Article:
Mailinglist Archive: opensuse-factory (776 mails)

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[opensuse-factory] Re: BtrFS as default fs?
  • From: Jim Henderson <hendersj@xxxxxxxxx>
  • Date: Wed, 4 Sep 2013 00:36:26 +0000 (UTC)
  • Message-id: <l05va9$7cj$1@ger.gmane.org>
On Tue, 03 Sep 2013 19:59:06 -0400, Jeff Mahoney wrote:

Well that's the main thrust behind the "allow unsupported" module
option. We have the feature set that we've evaluated to be mature and
that's what we allow by default.

That seems a little counterintuitive to me. Allowing unsupported
features would seem to indicate those features are immature, rather than
mature. Am I missing something?

When I cast a wide net across forums and mailing lists last month asking
for user experiences, I got a lot of uninformed opinion and very little
concrete data.

Concrete data might be hard to come by, but I don't know that the way to
get it is to risk new users' data (I assume upgrades wouldn't be affected
- but is that a safe assumption?) to gather it. It needs to be an opt-
in, not a default that's set that may result in users losing data.

Most of the negative data was in the area of snapper
being too aggressive in creating snapshots and not aggressive enough in
cleaning them up. There was some negative opinion WRT the file system
itself, but most of it was in the realm of "I heard..." or "I don't
trust it" based on too much hearsay and too little experience. It's that
kind of rumor-response that is unhelpful in making decisions or
improving the pain points with the file system. There were a few reports
of people having troubles with the file system itself, but they tended
to be with compression or RAID enabled -- the features that we don't
entirely trust yet and want to disable so the casual user doesn't become
an unwitting beta tester.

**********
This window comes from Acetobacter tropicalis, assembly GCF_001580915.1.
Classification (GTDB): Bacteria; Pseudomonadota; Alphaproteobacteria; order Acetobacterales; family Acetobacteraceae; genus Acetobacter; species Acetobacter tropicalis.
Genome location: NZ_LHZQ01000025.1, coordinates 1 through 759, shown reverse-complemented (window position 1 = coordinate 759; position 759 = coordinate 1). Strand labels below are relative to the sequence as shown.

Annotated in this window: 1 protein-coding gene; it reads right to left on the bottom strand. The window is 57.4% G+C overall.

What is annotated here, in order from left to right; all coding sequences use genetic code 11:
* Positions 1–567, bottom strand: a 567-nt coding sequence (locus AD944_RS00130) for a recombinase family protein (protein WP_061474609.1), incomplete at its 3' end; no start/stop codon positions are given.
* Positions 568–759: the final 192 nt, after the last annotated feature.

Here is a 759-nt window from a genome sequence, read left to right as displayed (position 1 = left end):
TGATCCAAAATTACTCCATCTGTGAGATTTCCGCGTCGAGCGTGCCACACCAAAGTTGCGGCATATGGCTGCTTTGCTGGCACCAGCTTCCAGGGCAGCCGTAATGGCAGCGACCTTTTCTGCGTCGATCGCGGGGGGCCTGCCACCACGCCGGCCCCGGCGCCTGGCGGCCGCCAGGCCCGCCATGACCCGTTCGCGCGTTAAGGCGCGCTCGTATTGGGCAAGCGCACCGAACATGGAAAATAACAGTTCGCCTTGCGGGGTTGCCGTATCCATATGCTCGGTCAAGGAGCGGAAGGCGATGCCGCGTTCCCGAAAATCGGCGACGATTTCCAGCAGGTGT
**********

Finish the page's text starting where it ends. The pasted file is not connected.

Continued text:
So whether it's "considered" unstable or experimental largely depends on
what features are being tested and who's doing the testing. A lot of
times it involves armchair punditry and no testing at all.

So for users to accept that their data is safe (or at least no less safe
than it is with current - more mature - filesystems like ext4), don't set
the default, but sell us on the idea. Tell us more about how the
filesystem has improved, what the current outstanding issues are, and how
they're being addressed.

A lot of individuals aren't willing to test an unproven filesystem
because of the risk to their data, or end up in a situation where the
system has to be reinstalled. Myself, my openSUSE systems are my
production work environment - so I need to be confident that I'm not
going to lose critical data (which yes, I do back up the most critical
data) and I'm not going to lose billable hours having to rebuild a system
because the filesystem became inconsistent. I can certainly put it in a
VM, but it's not going to get a thorough "real-world" workout there.

OSS is all about transparency, so let's hear a little more about how btrfs
has improved in the past 12-18 months.

Jim
--
Jim Henderson
Please keep on-topic replies on the list so everyone benefits

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